Last week in New York City, the UN held the 73rd session of the General Assembly. Though many headlines focused on stories like diplomats laughing at Donald Trump’s claims, education featured prominently in many sessions. “Education really came of age at this year’s UNGA,” Joseph Nhan-O’Reilly, Save the Children ’s head of education policy and advocacy was quoted as saying in Devex ’s review of education stories. That review described a series of announcements of new investments as well as a high level meeting on refugee education. Among education issues, a renewed focus on girls education emerged as the most prominent theme.
Canada, Kenya, Niger, Jordan, France, and the UK released a joint statement on ensuring that the world “leave no girl behind”
Coverage focused both on speeches that reinforced the message and the potential impact of new initiatives for girls’ education:
- French President Macron focused part of his speech on girls’ education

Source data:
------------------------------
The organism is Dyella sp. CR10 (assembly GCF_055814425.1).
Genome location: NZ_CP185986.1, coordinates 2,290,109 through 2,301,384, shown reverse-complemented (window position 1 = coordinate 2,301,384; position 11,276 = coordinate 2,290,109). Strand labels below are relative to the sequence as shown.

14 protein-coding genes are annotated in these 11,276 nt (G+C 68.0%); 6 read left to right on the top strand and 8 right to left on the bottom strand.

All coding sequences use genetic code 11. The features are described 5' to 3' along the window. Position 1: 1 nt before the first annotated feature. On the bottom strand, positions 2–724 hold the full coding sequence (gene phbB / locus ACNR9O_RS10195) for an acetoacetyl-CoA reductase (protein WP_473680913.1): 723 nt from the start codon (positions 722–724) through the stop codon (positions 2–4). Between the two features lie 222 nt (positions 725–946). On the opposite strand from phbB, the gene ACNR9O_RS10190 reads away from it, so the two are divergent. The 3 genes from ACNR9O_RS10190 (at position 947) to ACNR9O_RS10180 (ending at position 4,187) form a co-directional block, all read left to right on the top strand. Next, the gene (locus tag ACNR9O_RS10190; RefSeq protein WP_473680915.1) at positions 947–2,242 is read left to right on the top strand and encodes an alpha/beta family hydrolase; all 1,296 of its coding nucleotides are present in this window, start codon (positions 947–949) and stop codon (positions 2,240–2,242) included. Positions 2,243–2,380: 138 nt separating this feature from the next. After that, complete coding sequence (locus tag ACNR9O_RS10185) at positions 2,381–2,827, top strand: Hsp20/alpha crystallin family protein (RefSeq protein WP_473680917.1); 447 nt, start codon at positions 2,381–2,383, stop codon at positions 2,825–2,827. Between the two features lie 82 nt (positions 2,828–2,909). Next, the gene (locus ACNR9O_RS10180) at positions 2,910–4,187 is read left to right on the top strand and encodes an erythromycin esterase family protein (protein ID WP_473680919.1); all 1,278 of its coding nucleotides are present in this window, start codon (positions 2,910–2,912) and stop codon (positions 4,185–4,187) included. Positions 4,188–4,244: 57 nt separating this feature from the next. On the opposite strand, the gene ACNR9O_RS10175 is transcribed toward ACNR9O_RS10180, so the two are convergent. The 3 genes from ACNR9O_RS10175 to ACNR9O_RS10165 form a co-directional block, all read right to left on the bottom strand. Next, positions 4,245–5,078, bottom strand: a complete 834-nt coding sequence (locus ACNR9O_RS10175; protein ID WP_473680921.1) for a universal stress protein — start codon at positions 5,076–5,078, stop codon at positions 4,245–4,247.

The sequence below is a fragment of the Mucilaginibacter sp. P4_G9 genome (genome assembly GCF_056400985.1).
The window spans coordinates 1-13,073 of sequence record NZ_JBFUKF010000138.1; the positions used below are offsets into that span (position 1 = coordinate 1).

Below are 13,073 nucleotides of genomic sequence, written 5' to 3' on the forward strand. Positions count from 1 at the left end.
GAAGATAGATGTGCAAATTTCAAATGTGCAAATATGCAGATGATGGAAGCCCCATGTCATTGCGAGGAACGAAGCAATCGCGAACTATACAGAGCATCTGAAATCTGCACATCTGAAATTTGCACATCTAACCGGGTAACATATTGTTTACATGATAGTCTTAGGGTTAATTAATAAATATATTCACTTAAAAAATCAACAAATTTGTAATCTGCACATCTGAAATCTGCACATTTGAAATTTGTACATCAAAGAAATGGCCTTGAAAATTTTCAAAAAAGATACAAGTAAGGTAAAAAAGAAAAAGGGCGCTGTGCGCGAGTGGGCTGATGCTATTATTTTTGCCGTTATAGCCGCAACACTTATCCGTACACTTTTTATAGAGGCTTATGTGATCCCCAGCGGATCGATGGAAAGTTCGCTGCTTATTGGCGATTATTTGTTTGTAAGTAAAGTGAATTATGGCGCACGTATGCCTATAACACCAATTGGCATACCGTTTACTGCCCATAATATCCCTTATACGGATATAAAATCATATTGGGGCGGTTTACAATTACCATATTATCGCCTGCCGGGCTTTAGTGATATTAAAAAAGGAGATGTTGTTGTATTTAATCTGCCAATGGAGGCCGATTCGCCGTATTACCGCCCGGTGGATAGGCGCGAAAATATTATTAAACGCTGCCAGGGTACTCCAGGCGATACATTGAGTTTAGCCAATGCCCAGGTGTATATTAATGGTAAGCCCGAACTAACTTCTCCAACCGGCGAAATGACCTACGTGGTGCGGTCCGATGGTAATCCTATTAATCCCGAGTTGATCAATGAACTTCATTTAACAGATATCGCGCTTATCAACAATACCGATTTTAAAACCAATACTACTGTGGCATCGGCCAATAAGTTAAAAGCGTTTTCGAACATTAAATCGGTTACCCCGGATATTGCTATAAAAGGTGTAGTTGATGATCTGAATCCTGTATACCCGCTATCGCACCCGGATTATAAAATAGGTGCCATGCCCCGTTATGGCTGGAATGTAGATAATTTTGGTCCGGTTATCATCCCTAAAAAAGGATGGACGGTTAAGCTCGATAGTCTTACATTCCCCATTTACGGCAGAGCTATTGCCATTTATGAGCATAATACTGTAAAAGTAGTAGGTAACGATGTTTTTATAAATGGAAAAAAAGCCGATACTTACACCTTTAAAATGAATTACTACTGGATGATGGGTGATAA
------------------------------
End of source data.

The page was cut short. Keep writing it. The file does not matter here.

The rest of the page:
- British Prime Minister May spoke at an event for girls’ education
- An article from Kenya about educational equality and conflict
- Another article focusing on the British Foreign Secretary and Kenyan Education Minister co-chairing the platform for girls’ education meeting
- NGOs and other organizations lauded the commitment as a “milestone”
Of course, other headlines remind that nations, multilaterals, and organizations have already taken up many campaigns for girls’ education in recent decades. Furthermore, headlines on girls’ education have not exclusively focused on the commitments coming from UNGA. Just yesterday, for example, it was reported that $600 million of World Bank money intended for girls’ education had not been used.
For more information, we have provided some organizations focused on girls’ education:
A list of organizations working specifically in India
A broader list of organizations around the world
The UN’s girls’ education initiative
The Plan International page for girls’ education, which includes facts and ways to take action